Flaky, sweet, spicy, and so delicious, these Cream Cheese and Pepper Jelly Puff Pastry Bites are made with minimal ingredients for the perfect holiday or party appetizer!
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My husband and I could binge on pepper jelly anything--it's a must whenever we have a cheese board. In this recipe, that combination of sweet and spicy (and salty--a little like these Caramelized Onion Tarts) fits the bill perfectly. The creaminess from the cream cheese and the flakiness of the pastry will be the talk of the appetizer table with these little bites. And the bonus is that they are simple to put together!
The biggest question you'll need to ask yourself is whether or not you are willing to make the puff pastry from scratch. I highly recommend it because it will be better quality, more delicious, and cheaper, but if you prefer, you can also use store-bought puff pastry with similar success.
So, let's get to making it, shall we? The article below is jam-packed full of useful information. You can jump around using the menu below or skip to the end of the article for the full recipe.
Ingredients Needed and Substitutions
Here is a brief overview of the ingredients needed for this recipe. See the recipe card that lists the full recipe with quantities below this text.
- puff pastry (if you are going for simple, store-bought puff pastry is the way to go--however, I also have a recipe for a simple rough puff pastry which is amazing, as well as a traditional puff pastry recipe if you're feeling ambitious; see more info below)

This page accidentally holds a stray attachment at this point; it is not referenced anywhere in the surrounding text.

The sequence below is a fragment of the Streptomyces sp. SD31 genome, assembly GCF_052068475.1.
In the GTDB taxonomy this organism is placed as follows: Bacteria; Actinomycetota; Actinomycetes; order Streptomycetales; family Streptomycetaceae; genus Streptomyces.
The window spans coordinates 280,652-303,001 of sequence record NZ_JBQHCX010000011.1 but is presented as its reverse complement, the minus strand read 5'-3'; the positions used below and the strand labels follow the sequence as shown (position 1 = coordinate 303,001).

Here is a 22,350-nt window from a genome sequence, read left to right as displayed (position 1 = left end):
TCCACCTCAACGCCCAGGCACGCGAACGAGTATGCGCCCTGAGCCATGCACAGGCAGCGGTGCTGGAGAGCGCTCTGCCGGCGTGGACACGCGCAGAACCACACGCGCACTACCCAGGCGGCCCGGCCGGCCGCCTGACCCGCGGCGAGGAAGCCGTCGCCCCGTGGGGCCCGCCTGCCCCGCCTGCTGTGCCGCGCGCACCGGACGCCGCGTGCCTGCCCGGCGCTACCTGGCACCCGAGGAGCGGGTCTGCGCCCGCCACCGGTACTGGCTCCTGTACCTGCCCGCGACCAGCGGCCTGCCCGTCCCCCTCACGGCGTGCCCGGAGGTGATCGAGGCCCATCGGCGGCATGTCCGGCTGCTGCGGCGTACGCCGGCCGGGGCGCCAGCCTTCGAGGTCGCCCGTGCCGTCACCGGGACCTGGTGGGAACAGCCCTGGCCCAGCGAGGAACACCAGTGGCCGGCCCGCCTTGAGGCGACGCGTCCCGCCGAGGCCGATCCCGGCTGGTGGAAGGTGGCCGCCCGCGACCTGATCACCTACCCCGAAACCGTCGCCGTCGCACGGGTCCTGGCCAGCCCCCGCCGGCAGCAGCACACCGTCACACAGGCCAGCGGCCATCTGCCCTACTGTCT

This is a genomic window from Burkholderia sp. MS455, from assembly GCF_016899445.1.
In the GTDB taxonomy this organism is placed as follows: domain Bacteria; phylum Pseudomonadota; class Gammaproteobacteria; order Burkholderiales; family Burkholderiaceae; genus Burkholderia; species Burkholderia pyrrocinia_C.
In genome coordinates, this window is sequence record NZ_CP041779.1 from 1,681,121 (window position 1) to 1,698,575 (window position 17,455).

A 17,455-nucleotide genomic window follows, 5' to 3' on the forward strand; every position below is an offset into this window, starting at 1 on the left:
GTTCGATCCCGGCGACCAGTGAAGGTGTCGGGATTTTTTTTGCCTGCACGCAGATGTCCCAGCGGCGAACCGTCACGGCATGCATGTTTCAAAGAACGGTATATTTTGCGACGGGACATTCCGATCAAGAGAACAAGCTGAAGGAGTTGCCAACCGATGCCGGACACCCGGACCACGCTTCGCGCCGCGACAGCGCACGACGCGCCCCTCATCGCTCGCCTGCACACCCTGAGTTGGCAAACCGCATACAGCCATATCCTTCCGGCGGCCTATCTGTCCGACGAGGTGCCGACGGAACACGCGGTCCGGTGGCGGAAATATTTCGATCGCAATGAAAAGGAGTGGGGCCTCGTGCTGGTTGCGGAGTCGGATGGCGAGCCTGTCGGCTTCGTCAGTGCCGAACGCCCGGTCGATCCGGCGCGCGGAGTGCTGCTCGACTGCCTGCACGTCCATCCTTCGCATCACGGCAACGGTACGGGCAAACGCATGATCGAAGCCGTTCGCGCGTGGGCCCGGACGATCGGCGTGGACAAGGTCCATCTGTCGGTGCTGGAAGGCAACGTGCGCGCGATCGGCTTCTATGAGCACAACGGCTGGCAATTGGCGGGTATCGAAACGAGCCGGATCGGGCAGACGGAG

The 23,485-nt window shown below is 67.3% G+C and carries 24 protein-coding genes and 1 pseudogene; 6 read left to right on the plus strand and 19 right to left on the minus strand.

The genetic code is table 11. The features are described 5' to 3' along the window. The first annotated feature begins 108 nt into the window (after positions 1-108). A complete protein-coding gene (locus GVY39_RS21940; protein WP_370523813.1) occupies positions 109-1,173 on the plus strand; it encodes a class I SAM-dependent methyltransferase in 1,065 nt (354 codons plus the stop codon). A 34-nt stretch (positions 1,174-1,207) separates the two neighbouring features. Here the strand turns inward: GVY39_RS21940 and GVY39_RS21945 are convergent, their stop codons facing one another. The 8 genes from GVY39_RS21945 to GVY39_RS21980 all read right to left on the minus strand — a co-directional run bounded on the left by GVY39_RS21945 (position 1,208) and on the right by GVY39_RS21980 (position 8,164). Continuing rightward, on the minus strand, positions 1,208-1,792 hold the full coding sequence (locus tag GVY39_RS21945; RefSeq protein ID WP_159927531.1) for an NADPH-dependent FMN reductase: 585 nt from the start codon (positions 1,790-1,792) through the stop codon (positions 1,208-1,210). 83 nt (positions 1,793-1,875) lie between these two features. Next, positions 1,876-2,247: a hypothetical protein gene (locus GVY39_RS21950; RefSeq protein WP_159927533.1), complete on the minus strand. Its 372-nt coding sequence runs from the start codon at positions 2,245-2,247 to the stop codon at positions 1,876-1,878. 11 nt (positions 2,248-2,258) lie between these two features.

- hot pepper jelly (I love love love Stonewall Kitchen Hot Pepper Jelly, but use whatever is your favorite)
- cream cheese (make sure to use full-fat brick cream cheese; I'm an unapologetic Philly Cream Cheese Fan)
- fresh thyme (though fresh chives would also be a good choice here too!)
- egg wash (which is just egg and water!)
What Type of Puff Pastry to Use
For this recipe, you can use either my homemade rough puff recipe (it's easier than you think!) or frozen store-bought. If you really want to do the thing, you can also try my Traditional Puff Pastry Recipe.
If you do choose to make the puff pastry, this recipe only requires half the batch (about 18 ounces). So, you can save the other half for another recipe like these Puff Pastry Cheese Straws or something sweet like these Puff Pastry Cinnamon Rolls, or you can make a double batch of this recipe.
Is store-bought puff pastry good?
Yes, it's totally fine to use! Just note: depending on the type of puff pastry you buy, the exact quantity of puff pastry bites you get may vary.
Purchased puff pastry typically either comes in one folded 14-ounce sheet or in two folded 8-ounce sheets. But I haven't tried all brands, so your store-bought puff pastry may be different than this.
A Quick Note about the Steps
There are many different ways to make this type of puff pastry appetizer. Lots of recipes call for baking the bites in a muffin tin to avoid more complicated shaping steps. However, I found that while that shortcut certainly reduces the effort required, the tradeoff in the final product wasn't worth it.
This recipe calls for baking cut-and-docked puff pastry that has been made into a mini tart (more on this below in the step-by-step section), then, after the pastry has partially baked, knocking down the middle and filling it with the jelly and cream cheese, before going back into the oven to finish baking.
I chose this method for two big reasons:
- Adding the cream cheese and the jelly directly to the unbaked puff pastry resulted in both of those elements getting over-baked.
- Using a muffin tin results in a less-than-ideal puff pastry bake.